When I first tried composting 12 years ago, I was under the impression that it needed a lot of maintenance. I was quickly overwhelmed with talk of layering and turning and building bins and various composting contraptions. When we moved to a larger house with a larger yard and had to buy dirt for a raised bed, I wanted to try again. You can read more about my no maintenance composting method here.
So what does no maintenance mean? It means I bought the black thing for $30 on Amazon so I didn’t have to build anything. I don’t layer it – we throw yard waste and food scraps in indiscriminately. And the only time I do anything to it is at all is when I want to “harvest” dirt, which is usually once a year in the spring when my mom starts buying plants and bringing them home where they sit by the garage and look sad until we dig out some compost and plant them in it.
This is the majestic, wind-whipped compost bin. It’s next to where we keep our garbage for easy food scrap delivery. It has a nice view of the pond though.
The Geobin Compost Bin has these little knob things that you turn and then the black part slips off and there stands your compost pile – like a bold monument to all things ecological. Bold because your suburban neighbors might be out mowing their lawns thinking you’re weird.
Btw, when I say no maintenance, I do mean that we throw the egg cartons in there whole with eggs shells in them. And yes, that’s also a toilet paper tube and some flowers and maybe even some junk mail. The compost pile is not a place I devote a lot of time to. Taking pictures of it is probably the most time the compost pile and I have really spent together.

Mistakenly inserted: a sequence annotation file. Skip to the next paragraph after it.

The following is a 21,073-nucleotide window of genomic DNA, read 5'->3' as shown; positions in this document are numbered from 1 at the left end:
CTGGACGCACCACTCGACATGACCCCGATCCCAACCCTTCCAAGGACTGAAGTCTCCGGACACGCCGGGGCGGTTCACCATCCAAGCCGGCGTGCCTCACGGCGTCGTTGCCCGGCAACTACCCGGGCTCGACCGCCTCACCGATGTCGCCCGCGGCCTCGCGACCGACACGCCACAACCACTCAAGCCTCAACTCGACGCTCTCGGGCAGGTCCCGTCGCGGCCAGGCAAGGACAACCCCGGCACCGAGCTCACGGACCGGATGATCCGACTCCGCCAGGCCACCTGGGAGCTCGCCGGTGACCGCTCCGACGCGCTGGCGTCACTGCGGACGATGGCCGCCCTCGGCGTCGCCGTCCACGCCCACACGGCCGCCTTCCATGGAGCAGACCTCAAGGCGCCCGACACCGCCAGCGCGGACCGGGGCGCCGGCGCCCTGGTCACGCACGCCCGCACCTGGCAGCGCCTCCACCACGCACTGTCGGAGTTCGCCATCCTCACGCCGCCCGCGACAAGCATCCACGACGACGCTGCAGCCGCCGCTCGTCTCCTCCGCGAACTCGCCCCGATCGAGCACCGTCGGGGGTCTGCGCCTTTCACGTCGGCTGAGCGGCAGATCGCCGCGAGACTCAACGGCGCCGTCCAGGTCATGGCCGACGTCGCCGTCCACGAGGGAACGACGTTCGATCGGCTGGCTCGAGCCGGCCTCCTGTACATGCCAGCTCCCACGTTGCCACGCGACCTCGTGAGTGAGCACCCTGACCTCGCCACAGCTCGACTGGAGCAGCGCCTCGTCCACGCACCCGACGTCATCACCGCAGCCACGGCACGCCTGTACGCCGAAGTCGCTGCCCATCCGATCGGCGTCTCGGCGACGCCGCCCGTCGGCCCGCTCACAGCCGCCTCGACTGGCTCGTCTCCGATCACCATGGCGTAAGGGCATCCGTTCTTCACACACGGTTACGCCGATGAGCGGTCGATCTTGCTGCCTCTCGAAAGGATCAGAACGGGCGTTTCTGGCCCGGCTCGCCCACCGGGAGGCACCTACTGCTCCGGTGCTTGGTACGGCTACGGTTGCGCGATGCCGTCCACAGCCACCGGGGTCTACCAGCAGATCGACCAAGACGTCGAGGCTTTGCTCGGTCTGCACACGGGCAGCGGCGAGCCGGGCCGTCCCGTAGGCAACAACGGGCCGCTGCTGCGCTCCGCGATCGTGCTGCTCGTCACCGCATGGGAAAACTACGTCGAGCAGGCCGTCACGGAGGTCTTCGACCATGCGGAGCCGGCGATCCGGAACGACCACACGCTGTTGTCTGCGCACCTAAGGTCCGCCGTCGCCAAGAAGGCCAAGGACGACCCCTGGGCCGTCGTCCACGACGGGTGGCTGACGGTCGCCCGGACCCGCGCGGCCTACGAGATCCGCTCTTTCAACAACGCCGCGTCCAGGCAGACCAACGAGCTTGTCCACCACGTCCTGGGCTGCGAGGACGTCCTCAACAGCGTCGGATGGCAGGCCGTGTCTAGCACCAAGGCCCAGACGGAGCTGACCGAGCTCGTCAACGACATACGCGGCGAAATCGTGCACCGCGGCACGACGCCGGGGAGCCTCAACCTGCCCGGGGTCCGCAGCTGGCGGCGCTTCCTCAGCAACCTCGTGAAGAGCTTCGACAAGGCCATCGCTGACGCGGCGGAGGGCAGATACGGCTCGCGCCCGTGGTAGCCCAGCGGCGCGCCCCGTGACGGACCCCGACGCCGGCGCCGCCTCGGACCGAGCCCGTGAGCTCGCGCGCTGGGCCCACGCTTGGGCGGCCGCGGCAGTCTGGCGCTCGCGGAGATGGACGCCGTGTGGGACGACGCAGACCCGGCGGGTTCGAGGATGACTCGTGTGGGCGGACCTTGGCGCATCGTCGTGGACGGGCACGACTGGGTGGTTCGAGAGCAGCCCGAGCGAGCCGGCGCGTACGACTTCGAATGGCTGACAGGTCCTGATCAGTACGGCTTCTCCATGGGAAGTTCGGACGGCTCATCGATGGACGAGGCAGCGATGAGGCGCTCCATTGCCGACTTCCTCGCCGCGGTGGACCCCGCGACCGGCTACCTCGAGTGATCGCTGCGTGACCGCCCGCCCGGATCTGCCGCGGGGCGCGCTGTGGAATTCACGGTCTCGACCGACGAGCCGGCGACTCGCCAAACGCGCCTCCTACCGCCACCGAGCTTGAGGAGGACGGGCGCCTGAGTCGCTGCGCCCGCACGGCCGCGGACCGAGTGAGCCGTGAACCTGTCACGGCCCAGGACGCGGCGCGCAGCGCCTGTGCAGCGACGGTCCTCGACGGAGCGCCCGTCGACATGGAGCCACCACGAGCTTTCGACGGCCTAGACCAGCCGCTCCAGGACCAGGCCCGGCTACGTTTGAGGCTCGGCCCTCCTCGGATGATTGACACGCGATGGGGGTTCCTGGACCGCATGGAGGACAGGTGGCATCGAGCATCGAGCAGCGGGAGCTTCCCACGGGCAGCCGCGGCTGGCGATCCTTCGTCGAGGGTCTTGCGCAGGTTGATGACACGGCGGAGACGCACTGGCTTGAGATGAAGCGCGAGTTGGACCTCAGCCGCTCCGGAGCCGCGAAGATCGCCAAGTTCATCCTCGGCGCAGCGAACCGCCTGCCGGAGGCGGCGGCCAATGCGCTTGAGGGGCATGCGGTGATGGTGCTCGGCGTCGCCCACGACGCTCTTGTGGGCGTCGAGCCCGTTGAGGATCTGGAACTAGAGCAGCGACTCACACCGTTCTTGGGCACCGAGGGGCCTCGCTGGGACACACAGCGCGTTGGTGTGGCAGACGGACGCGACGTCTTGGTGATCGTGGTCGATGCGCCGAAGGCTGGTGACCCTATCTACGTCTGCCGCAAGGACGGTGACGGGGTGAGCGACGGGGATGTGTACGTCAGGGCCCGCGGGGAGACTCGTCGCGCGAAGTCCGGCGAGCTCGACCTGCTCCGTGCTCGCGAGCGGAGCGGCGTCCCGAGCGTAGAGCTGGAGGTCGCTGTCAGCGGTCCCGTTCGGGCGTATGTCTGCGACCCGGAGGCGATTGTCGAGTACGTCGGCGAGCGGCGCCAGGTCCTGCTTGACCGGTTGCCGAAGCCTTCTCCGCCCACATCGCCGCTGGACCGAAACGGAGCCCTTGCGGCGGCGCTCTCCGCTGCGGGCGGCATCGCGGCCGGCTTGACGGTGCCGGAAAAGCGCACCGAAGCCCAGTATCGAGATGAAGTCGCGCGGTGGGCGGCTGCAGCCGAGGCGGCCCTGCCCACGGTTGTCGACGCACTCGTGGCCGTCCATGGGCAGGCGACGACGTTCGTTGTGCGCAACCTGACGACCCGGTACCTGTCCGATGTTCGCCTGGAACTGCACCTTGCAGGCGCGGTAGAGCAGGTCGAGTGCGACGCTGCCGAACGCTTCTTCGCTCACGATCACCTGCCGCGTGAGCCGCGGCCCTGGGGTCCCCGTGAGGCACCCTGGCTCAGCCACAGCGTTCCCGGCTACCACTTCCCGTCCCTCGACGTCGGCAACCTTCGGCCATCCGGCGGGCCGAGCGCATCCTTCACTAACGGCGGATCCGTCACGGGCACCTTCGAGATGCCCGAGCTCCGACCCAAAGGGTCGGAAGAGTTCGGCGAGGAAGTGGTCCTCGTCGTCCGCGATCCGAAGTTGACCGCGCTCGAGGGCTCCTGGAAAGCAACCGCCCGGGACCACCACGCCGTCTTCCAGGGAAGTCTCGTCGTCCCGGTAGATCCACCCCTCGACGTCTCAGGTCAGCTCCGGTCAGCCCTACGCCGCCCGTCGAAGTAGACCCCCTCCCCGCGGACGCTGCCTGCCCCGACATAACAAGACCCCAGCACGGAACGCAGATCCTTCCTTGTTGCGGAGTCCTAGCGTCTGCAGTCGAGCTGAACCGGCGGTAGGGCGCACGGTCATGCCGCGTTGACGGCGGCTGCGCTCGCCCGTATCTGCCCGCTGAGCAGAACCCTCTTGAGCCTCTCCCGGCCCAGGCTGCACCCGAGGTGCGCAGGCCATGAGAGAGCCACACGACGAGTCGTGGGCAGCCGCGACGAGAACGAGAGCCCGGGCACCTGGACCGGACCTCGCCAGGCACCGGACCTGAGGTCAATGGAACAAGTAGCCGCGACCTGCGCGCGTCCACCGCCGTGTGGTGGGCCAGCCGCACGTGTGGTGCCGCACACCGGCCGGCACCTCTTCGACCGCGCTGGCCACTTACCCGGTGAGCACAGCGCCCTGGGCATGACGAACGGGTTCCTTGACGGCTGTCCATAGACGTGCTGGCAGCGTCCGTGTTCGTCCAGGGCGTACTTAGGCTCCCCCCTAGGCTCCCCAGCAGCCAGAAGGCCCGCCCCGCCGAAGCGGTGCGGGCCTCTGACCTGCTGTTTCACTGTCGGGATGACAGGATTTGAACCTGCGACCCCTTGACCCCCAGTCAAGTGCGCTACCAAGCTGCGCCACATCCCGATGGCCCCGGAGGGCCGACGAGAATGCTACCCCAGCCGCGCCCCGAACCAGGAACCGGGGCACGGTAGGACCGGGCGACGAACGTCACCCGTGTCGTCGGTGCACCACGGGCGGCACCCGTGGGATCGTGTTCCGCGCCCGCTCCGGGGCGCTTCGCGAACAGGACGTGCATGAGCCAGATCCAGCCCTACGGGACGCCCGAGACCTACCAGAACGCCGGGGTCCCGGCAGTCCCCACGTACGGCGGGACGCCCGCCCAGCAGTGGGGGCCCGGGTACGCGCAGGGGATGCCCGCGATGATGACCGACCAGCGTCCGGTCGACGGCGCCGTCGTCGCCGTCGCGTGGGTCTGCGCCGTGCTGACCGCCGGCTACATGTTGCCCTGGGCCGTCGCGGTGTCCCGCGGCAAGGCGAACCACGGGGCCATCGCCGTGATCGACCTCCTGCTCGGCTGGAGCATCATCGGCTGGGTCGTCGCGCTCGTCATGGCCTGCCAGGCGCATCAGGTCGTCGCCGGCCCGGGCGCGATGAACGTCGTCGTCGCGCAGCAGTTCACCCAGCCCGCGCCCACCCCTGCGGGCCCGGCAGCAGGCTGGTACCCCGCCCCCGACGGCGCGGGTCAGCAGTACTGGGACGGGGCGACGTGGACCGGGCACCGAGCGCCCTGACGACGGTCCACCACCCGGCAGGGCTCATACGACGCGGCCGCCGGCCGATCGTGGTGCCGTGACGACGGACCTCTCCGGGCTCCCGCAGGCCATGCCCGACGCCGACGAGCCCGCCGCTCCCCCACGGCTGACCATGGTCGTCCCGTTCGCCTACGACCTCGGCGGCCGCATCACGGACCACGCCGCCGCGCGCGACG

The really fun part is jabbing a shovel into all of that decomposing goodness. Believe it or not, it doesn’t smell very much, and with a good shove of the foot is not very difficult either (and I don’t have a great back and am usually quick to call in the husband for such tasks). My strategy is usually to move the Geobin to its new location, shovel the top layer of compost that hasn’t decomposed yet back into the Geobin, and then “harvest” the better-than-garden-store-topsoil underneath.
The pile does kind of fall apart once you start messing with it, but this process didn’t take more than an hour (with a lot of distractions).
We got the equivalent of about three or four bags of dirt for our vegetable garden, which needed to be topped off. I’m always surprised it’s not more after putting 100% of our food scraps (except for meat) into the pile. Dr. Chemical Engineer gave some explanation about how the water from the food is absorbed into the ground but I still think that it should be a 1:1 ratio of food scraps to dirt. I’ll rewrite the laws of thermodynamics later.
In any case, there you have it – the results of no maintenance composting.